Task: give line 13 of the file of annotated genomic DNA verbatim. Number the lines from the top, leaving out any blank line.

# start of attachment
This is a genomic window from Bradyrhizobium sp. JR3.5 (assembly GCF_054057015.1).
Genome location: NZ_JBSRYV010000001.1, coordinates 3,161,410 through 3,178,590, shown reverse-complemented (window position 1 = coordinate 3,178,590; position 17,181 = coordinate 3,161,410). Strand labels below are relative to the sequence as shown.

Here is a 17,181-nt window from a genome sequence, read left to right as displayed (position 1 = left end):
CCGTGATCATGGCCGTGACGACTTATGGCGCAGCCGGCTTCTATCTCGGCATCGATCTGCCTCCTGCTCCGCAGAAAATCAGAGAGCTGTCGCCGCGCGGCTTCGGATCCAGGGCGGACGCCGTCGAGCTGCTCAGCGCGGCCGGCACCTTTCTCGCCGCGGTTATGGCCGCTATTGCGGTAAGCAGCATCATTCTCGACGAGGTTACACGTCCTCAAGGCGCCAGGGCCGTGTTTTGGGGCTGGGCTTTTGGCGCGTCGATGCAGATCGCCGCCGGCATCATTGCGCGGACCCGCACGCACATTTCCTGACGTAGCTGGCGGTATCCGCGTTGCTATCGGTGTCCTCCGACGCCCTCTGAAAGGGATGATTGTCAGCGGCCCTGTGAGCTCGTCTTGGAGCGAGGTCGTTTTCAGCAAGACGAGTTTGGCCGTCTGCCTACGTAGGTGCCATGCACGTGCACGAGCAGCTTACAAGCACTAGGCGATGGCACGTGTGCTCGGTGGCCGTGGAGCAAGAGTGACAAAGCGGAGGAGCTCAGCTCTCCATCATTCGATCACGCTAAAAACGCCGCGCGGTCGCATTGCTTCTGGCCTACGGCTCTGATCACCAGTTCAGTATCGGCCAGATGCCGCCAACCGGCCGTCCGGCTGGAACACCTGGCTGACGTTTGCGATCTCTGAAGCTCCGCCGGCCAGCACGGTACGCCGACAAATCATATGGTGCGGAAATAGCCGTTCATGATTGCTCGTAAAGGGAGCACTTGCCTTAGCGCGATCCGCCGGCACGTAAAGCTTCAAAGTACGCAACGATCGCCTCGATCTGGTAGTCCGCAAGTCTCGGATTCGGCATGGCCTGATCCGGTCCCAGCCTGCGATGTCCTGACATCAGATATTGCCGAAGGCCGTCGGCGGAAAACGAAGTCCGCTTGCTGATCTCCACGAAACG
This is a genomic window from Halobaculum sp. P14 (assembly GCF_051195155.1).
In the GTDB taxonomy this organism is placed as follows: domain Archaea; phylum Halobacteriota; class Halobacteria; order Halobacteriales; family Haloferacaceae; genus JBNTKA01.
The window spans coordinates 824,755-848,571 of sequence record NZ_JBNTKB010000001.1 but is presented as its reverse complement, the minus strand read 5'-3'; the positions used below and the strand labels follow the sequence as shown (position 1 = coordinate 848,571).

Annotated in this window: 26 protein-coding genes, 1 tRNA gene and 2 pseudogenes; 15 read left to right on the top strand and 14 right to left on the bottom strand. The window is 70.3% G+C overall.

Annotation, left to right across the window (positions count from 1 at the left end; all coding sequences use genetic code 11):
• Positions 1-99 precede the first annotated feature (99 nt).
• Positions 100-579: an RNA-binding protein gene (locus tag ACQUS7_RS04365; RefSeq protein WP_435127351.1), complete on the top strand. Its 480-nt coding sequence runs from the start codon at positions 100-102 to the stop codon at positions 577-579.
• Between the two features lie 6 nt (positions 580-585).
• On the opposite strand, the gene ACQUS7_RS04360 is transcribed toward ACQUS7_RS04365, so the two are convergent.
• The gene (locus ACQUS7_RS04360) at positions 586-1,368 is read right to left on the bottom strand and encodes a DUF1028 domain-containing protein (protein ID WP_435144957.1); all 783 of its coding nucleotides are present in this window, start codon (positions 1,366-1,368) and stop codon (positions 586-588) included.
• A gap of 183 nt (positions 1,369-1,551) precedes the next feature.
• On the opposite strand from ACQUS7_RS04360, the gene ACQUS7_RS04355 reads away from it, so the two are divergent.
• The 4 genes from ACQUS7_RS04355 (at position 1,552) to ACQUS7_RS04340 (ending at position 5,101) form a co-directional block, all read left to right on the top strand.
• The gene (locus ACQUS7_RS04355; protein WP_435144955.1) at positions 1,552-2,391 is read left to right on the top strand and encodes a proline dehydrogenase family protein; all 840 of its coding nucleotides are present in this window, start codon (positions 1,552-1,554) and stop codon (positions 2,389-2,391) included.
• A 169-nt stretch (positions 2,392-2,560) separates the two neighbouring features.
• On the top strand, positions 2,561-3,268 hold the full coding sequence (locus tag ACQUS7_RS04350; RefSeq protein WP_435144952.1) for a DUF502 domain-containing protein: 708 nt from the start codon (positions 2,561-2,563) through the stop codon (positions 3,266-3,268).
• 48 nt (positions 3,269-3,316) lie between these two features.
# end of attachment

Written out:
• On the opposite strand, the gene ACQUS7_RS04360 is transcribed toward ACQUS7_RS04365, so the two are convergent.